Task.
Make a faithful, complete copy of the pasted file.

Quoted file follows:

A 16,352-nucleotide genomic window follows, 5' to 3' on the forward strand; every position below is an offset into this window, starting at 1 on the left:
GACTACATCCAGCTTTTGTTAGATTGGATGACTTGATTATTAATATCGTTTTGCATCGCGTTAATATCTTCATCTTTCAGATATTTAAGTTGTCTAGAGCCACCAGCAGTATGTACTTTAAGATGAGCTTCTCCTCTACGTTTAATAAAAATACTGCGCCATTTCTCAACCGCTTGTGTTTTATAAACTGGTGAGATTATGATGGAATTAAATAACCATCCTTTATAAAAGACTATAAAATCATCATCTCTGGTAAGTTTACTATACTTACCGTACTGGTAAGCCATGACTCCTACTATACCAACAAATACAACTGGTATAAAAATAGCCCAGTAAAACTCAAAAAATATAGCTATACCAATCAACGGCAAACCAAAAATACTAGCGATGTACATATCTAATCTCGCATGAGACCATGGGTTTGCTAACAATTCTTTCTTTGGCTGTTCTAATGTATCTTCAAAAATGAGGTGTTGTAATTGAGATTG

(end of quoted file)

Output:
A 16,352-nucleotide genomic window follows, 5' to 3' on the forward strand; every position below is an offset into this window, starting at 1 on the left:
GACTACATCCAGCTTTTGTTAGATTGGATGACTTGATTATTAATATCGTTTTGCATCGCGTTAATATCTTCATCTTTCAGATATTTAAGTTGTCTAGAGCCACCAGCAGTATGTACTTTAAGATGAGCTTCTCCTCTACGTTTAATAAAAATACTGCGCCATTTCTCAACCGCTTGTGTTTTATAAACTGGTGAGATTATGATGGAATTAAATAACCATCCTTTATAAAAGACTATAAAATCATCATCTCTGGTAAGTTTACTATACTTACCGTACTGGTAAGCCATGACTCCTACTATACCAACAAATACAACTGGTATAAAAATAGCCCAGTAAAACTCAAAAAATATAGCTATACCAATCAACGGCAAACCAAAAATACTAGCGATGTACATATCTAATCTCGCATGAGACCATGGGTTTGCTAACAATTCTTTCTTTGGCTGTTCTAATGTATCTTCAAAAATGAGGTGTTGTAATTGAGATTG